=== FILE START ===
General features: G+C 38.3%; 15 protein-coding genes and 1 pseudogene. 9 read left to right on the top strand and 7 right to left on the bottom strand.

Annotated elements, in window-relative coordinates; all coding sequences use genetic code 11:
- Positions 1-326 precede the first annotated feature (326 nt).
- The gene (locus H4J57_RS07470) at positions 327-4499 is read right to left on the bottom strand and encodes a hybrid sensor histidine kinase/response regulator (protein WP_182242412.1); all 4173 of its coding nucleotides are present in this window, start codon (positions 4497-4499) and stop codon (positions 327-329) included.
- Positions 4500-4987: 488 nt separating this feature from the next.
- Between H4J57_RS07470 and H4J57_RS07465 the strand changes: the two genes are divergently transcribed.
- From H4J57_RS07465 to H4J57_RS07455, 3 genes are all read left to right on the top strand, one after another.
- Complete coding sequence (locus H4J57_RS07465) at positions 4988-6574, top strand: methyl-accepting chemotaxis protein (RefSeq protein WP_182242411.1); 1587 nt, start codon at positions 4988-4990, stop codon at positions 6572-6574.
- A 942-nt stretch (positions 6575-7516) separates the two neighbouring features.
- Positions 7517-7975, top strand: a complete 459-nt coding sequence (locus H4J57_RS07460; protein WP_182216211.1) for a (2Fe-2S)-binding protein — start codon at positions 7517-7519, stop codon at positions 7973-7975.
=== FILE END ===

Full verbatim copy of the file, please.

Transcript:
General features: G+C 38.3%; 15 protein-coding genes and 1 pseudogene. 9 read left to right on the top strand and 7 right to left on the bottom strand.

Annotated elements, in window-relative coordinates; all coding sequences use genetic code 11:
- Positions 1-326 precede the first annotated feature (326 nt).
- The gene (locus H4J57_RS07470) at positions 327-4499 is read right to left on the bottom strand and encodes a hybrid sensor histidine kinase/response regulator (protein WP_182242412.1); all 4173 of its coding nucleotides are present in this window, start codon (positions 4497-4499) and stop codon (positions 327-329) included.
- Positions 4500-4987: 488 nt separating this feature from the next.
- Between H4J57_RS07470 and H4J57_RS07465 the strand changes: the two genes are divergently transcribed.
- From H4J57_RS07465 to H4J57_RS07455, 3 genes are all read left to right on the top strand, one after another.
- Complete coding sequence (locus H4J57_RS07465) at positions 4988-6574, top strand: methyl-accepting chemotaxis protein (RefSeq protein WP_182242411.1); 1587 nt, start codon at positions 4988-4990, stop codon at positions 6572-6574.
- A 942-nt stretch (positions 6575-7516) separates the two neighbouring features.
- Positions 7517-7975, top strand: a complete 459-nt coding sequence (locus H4J57_RS07460; protein WP_182216211.1) for a (2Fe-2S)-binding protein — start codon at positions 7517-7519, stop codon at positions 7973-7975.